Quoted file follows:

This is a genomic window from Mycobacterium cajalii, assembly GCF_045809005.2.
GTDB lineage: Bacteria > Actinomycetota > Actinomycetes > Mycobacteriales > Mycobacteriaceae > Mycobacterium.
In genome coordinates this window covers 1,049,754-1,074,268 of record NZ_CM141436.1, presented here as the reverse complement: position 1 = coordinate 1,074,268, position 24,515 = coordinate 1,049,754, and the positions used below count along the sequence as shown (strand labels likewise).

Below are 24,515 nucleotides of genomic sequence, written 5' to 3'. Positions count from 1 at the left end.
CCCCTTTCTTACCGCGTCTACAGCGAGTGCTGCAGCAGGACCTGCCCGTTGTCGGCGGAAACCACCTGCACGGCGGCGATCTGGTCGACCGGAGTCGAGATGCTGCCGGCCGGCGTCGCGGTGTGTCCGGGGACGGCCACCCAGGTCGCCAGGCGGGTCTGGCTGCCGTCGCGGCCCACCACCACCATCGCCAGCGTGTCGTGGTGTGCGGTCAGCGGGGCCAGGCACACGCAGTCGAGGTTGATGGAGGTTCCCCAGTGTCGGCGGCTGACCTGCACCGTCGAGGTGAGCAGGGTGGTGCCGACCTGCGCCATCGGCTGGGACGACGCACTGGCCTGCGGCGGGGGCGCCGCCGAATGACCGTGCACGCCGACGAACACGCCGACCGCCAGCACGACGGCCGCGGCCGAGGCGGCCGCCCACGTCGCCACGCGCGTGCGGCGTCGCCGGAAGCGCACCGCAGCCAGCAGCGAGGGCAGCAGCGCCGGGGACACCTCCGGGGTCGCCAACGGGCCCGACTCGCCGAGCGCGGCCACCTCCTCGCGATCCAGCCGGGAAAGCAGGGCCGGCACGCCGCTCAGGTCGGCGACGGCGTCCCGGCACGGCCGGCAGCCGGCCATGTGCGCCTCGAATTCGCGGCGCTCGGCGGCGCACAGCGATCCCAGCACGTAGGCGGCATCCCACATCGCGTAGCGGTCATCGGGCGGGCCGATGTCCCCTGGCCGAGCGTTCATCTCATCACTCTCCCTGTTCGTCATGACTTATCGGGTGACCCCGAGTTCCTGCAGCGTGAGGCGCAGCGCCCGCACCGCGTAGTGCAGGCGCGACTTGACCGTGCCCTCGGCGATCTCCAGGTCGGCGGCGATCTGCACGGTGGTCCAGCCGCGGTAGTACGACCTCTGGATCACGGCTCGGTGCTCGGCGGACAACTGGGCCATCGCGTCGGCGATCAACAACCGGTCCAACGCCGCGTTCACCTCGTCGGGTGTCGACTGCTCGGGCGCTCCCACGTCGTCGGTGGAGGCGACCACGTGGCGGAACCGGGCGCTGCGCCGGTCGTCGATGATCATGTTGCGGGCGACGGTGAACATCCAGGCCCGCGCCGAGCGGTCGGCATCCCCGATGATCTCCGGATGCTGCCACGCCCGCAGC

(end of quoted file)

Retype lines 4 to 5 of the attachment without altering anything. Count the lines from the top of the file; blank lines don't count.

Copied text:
Below are 24,515 nucleotides of genomic sequence, written 5' to 3'. Positions count from 1 at the left end.
CCCCTTTCTTACCGCGTCTACAGCGAGTGCTGCAGCAGGACCTGCCCGTTGTCGGCGGAAACCACCTGCACGGCGGCGATCTGGTCGACCGGAGTCGAGATGCTGCCGGCCGGCGTCGCGGTGTGTCCGGGGACGGCCACCCAGGTCGCCAGGCGGGTCTGGCTGCCGTCGCGGCCCACCACCACCATCGCCAGCGTGTCGTGGTGTGCGGTCAGCGGGGCCAGGCACACGCAGTCGAGGTTGATGGAGGTTCCCCAGTGTCGGCGGCTGACCTGCACCGTCGAGGTGAGCAGGGTGGTGCCGACCTGCGCCATCGGCTGGGACGACGCACTGGCCTGCGGCGGGGGCGCCGCCGAATGACCGTGCACGCCGACGAACACGCCGACCGCCAGCACGACGGCCGCGGCCGAGGCGGCCGCCCACGTCGCCACGCGCGTGCGGCGTCGCCGGAAGCGCACCGCAGCCAGCAGCGAGGGCAGCAGCGCCGGGGACACCTCCGGGGTCGCCAACGGGCCCGACTCGCCGAGCGCGGCCACCTCCTCGCGATCCAGCCGGGAAAGCAGGGCCGGCACGCCGCTCAGGTCGGCGACGGCGTCCCGGCACGGCCGGCAGCCGGCCATGTGCGCCTCGAATTCGCGGCGCTCGGCGGCGCACAGCGATCCCAGCACGTAGGCGGCATCCCACATCGCGTAGCGGTCATCGGGCGGGCCGATGTCCCCTGGCCGAGCGTTCATCTCATCACTCTCCCTGTTCGTCATGACTTATCGGGTGACCCCGAGTTCCTGCAGCGTGAGGCGCAGCGCCCGCACCGCGTAGTGCAGGCGCGACTTGACCGTGCCCTCGGCGATCTCCAGGTCGGCGGCGATCTGCACGGTGGTCCAGCCGCGGTAGTACGACCTCTGGATCACGGCTCGGTGCTCGGCGGACAACTGGGCCATCGCGTCGGCGATCAACAACCGGTCCAACGCCGCGTTCACCTCGTCGGGTGTCGACTGCTCGGGCGCTCCCACGTCGTCGGTGGAGGCGACCACGTGGCGGAACCGGGCGCTGCGCCGGTCGTCGATGATCATGTTGCGGGCGACGGTGAACATCCAGGCCCGCGCCGAGCGGTCGGCATCCCCGATGATCTCCGGATGCTGCCACGCCCGCAGC